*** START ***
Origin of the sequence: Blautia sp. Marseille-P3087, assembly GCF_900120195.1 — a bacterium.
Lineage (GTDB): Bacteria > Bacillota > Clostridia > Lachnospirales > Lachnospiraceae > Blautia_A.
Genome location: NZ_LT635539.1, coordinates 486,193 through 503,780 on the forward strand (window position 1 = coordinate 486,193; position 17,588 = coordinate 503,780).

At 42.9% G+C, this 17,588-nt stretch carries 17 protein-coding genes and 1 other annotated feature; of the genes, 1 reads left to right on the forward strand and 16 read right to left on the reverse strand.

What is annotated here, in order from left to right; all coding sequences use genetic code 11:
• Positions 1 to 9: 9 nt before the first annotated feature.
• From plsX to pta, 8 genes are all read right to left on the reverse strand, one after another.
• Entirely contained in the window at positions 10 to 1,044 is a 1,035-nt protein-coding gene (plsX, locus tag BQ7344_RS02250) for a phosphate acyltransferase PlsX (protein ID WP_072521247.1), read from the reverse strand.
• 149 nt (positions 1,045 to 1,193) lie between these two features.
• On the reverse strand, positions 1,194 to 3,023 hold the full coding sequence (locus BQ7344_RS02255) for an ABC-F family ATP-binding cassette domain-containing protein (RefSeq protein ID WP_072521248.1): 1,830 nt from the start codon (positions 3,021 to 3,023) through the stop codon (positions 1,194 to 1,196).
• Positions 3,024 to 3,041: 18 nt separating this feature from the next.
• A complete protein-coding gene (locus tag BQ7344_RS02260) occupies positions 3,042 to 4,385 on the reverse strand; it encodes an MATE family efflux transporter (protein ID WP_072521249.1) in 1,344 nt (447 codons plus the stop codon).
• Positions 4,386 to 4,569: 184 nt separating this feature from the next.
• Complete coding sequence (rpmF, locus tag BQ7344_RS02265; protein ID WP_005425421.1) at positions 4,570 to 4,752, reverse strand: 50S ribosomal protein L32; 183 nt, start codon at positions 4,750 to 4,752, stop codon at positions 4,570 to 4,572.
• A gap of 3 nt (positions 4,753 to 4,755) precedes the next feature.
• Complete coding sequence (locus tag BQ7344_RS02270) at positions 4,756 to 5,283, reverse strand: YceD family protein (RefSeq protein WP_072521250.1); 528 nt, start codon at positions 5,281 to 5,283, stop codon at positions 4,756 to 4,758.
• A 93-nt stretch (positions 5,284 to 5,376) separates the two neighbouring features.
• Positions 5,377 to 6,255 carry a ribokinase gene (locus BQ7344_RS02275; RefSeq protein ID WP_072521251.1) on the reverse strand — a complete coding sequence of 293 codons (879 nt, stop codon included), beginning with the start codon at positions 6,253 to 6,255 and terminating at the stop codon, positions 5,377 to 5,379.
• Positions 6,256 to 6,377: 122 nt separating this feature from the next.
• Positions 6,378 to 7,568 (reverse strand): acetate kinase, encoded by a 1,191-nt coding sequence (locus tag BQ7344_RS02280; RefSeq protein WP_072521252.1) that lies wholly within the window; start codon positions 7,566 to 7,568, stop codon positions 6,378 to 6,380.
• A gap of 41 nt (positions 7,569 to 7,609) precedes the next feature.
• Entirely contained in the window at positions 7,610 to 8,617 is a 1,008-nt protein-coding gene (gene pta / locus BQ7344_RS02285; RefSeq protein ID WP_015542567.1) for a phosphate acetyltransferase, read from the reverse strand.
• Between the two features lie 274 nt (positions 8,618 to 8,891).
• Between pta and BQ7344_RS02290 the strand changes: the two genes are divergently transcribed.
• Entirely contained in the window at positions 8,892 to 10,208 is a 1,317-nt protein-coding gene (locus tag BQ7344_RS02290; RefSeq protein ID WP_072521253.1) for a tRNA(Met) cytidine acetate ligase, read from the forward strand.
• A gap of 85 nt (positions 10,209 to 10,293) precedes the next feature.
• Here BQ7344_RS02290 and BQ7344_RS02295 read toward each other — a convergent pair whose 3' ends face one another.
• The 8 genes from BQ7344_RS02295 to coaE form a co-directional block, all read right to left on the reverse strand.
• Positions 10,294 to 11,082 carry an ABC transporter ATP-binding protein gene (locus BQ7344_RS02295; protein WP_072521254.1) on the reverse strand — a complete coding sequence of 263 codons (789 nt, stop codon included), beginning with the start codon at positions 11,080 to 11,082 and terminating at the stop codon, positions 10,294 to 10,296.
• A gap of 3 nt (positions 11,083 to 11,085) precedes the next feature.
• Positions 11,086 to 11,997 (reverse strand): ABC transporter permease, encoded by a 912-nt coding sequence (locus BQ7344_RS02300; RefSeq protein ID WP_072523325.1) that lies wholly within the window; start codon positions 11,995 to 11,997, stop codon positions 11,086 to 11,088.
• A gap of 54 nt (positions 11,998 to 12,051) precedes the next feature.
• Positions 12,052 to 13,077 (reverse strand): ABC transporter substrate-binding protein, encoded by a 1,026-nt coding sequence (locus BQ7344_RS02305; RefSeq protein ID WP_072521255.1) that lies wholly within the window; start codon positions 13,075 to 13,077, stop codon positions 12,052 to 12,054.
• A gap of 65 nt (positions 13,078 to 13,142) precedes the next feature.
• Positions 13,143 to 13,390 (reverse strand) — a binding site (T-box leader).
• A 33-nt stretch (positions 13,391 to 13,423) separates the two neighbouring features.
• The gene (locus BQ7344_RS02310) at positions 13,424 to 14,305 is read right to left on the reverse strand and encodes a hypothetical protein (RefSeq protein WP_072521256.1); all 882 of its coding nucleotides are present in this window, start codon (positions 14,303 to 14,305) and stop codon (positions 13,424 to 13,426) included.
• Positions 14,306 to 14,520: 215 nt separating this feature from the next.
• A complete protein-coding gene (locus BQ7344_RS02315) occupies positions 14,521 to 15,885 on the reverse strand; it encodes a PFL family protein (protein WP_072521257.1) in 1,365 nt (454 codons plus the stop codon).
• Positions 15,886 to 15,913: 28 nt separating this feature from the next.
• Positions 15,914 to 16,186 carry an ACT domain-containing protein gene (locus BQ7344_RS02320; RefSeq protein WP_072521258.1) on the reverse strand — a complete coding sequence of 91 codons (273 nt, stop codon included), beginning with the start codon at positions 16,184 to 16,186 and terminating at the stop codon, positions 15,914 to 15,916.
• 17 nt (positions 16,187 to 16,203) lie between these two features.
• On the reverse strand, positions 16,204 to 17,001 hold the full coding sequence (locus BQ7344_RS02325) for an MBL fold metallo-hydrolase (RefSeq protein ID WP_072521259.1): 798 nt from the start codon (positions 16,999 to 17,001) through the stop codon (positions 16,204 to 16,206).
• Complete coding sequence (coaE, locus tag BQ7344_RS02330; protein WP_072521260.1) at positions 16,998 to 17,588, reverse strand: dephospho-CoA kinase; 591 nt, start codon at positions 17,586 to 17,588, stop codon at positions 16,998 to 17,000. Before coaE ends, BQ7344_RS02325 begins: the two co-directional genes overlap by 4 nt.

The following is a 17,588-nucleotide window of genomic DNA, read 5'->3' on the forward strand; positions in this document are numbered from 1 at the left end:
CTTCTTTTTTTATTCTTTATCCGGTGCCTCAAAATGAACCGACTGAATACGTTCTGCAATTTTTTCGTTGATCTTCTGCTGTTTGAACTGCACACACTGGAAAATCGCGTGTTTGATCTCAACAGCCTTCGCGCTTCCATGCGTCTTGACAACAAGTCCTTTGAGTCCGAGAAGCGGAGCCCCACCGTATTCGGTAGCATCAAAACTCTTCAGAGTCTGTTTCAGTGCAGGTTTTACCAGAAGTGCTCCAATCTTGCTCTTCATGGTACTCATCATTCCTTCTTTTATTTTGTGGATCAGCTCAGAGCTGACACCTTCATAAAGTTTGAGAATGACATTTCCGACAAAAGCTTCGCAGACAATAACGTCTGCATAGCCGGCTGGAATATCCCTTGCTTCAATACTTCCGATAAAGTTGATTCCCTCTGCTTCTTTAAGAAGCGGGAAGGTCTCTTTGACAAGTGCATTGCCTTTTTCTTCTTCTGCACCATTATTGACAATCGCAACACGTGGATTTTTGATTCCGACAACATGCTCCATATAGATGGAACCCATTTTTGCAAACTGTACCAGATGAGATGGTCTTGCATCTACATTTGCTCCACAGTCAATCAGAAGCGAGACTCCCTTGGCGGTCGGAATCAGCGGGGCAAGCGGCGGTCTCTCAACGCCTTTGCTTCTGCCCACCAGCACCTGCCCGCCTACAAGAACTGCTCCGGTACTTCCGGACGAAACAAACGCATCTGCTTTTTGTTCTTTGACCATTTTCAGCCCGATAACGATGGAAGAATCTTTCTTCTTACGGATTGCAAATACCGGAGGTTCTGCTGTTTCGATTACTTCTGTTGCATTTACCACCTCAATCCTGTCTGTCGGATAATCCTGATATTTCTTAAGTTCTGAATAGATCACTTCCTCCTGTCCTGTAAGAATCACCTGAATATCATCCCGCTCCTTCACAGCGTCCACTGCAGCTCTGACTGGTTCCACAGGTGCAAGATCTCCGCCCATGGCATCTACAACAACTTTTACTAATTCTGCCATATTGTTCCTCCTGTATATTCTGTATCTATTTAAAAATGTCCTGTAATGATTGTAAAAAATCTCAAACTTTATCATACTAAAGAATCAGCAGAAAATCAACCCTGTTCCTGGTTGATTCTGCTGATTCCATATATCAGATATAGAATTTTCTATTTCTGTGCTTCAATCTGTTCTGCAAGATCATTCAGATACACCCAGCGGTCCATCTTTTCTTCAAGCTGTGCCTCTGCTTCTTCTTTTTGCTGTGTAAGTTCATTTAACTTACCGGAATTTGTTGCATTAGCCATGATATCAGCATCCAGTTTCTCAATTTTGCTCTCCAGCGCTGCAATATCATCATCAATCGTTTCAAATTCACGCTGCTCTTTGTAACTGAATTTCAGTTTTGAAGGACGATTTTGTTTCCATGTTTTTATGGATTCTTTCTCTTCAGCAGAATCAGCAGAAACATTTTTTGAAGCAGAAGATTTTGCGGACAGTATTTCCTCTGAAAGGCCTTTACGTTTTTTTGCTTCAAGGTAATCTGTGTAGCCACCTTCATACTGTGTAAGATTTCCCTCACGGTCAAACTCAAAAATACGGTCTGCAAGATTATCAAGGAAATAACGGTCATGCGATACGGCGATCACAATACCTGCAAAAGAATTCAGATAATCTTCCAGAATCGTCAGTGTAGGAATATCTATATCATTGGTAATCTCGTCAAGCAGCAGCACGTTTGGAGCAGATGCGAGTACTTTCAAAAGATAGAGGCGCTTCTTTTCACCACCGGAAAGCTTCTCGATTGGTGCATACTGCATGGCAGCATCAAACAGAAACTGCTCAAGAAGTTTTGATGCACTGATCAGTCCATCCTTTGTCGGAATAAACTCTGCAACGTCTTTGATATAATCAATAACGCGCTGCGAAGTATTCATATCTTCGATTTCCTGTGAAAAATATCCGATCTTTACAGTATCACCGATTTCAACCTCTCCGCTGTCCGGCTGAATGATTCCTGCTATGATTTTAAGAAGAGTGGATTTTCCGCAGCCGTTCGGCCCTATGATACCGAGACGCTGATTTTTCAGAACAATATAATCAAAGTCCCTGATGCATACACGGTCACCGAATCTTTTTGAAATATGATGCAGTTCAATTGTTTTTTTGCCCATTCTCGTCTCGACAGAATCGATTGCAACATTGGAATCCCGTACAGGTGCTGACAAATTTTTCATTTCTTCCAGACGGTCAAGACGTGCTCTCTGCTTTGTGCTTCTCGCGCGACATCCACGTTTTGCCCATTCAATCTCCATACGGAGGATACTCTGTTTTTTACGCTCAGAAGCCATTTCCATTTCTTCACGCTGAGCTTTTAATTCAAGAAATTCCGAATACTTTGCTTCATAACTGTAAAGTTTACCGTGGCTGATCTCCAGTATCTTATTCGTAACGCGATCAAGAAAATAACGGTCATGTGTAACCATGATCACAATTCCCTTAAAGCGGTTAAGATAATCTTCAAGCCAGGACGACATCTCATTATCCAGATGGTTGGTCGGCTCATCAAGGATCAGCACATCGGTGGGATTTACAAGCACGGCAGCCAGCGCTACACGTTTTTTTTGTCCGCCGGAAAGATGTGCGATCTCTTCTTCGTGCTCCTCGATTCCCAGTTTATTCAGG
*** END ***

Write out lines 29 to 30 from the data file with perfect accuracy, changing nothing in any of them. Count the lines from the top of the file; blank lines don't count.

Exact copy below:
• Positions 10,294 to 11,082 carry an ABC transporter ATP-binding protein gene (locus BQ7344_RS02295; protein WP_072521254.1) on the reverse strand — a complete coding sequence of 263 codons (789 nt, stop codon included), beginning with the start codon at positions 11,080 to 11,082 and terminating at the stop codon, positions 10,294 to 10,296.
• A gap of 3 nt (positions 11,083 to 11,085) precedes the next feature.